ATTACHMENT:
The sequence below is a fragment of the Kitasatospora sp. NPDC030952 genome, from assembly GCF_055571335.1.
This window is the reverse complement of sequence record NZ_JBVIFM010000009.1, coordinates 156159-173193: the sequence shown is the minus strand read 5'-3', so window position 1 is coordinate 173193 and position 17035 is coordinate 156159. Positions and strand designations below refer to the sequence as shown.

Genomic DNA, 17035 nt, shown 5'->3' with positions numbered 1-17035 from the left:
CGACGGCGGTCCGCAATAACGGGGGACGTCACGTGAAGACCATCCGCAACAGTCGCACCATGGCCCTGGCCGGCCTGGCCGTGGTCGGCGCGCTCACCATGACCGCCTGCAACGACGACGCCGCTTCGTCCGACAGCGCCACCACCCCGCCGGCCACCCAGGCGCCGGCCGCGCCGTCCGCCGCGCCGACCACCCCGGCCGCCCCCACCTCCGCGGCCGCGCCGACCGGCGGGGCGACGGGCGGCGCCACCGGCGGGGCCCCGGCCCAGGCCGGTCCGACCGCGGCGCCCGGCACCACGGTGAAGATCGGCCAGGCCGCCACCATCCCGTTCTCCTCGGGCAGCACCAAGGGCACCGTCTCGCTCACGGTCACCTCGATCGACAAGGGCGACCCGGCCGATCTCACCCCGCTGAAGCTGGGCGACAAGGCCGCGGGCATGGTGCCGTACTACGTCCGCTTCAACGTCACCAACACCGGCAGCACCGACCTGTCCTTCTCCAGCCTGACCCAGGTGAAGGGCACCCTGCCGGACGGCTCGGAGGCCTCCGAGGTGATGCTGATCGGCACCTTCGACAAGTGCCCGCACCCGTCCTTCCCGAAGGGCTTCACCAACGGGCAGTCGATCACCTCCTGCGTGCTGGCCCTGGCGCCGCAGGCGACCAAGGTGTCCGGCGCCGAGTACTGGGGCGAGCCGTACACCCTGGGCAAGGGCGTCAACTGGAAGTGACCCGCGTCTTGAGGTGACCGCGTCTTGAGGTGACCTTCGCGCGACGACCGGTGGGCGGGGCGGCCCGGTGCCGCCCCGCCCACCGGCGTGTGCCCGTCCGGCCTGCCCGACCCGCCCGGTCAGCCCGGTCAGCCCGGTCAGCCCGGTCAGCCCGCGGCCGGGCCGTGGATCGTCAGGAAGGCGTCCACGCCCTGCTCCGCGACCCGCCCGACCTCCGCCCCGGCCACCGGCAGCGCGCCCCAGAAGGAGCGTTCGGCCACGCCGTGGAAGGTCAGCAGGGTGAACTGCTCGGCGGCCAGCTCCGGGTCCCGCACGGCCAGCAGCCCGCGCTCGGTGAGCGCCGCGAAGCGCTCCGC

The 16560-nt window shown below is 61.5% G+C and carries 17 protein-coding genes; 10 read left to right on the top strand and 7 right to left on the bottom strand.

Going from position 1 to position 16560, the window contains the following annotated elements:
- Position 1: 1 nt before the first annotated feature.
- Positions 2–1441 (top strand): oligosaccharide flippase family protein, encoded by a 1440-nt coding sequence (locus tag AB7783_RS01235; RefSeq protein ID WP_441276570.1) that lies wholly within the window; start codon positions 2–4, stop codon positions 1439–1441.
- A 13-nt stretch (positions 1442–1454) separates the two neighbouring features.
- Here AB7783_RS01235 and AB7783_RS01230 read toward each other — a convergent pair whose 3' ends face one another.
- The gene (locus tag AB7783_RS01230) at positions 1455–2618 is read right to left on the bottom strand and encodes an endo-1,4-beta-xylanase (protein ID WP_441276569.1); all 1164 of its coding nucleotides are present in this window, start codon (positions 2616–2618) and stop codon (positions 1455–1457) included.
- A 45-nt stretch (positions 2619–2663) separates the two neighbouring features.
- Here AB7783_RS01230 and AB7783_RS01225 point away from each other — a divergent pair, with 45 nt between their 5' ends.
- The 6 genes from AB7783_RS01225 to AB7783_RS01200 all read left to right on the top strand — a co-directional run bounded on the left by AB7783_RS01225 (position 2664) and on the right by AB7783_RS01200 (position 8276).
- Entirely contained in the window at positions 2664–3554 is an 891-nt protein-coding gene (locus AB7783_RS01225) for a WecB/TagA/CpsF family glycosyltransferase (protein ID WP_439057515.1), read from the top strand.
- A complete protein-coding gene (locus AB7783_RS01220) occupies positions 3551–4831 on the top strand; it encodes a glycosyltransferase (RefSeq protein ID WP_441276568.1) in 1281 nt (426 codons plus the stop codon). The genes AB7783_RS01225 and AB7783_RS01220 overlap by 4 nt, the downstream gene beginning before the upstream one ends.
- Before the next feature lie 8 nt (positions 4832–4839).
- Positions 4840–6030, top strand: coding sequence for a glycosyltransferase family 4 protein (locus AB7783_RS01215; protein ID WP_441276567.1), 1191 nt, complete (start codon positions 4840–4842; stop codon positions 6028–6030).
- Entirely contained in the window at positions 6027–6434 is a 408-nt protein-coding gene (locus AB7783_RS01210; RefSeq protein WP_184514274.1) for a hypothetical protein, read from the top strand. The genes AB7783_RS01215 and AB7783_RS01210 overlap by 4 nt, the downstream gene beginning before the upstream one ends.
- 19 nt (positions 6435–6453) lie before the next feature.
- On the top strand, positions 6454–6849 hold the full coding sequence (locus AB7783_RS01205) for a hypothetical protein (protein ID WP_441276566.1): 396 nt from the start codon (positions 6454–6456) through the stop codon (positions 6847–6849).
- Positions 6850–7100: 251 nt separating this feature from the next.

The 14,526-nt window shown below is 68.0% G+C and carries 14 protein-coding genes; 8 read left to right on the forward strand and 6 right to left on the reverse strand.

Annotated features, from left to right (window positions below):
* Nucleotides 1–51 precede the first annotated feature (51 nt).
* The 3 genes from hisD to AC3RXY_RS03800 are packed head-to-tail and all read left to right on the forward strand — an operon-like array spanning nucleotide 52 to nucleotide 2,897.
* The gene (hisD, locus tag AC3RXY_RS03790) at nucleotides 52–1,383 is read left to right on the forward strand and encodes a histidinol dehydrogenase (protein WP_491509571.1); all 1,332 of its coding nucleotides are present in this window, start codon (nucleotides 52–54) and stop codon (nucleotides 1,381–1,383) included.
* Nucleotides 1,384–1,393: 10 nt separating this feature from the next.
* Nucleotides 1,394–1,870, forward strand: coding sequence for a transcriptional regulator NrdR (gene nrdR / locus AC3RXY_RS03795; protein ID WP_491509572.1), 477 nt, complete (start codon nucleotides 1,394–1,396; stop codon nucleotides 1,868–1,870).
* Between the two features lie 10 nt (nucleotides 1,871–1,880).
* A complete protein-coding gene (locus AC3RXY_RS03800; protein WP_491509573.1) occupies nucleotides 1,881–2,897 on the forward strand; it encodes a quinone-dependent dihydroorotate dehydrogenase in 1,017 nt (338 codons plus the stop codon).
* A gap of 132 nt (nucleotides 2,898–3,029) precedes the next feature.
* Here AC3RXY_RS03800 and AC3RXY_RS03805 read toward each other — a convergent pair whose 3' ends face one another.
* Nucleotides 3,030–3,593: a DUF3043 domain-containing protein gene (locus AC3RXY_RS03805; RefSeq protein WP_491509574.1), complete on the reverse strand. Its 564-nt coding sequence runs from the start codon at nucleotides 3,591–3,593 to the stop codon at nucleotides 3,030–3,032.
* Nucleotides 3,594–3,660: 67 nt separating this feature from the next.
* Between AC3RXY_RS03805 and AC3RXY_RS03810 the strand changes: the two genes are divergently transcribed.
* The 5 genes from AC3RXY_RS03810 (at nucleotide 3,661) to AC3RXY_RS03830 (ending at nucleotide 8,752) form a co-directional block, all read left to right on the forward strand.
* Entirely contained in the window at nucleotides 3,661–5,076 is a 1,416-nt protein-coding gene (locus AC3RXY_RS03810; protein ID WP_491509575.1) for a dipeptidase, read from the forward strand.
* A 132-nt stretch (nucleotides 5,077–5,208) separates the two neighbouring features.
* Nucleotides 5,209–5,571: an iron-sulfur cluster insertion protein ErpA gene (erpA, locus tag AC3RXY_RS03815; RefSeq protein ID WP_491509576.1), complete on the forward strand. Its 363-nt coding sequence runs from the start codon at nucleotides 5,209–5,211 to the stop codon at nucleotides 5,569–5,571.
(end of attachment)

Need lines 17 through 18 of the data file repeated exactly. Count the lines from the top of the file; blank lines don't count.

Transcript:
- Before the next feature lie 8 nt (positions 4832–4839).
- Positions 4840–6030, top strand: coding sequence for a glycosyltransferase family 4 protein (locus AB7783_RS01215; protein ID WP_441276567.1), 1191 nt, complete (start codon positions 4840–4842; stop codon positions 6028–6030).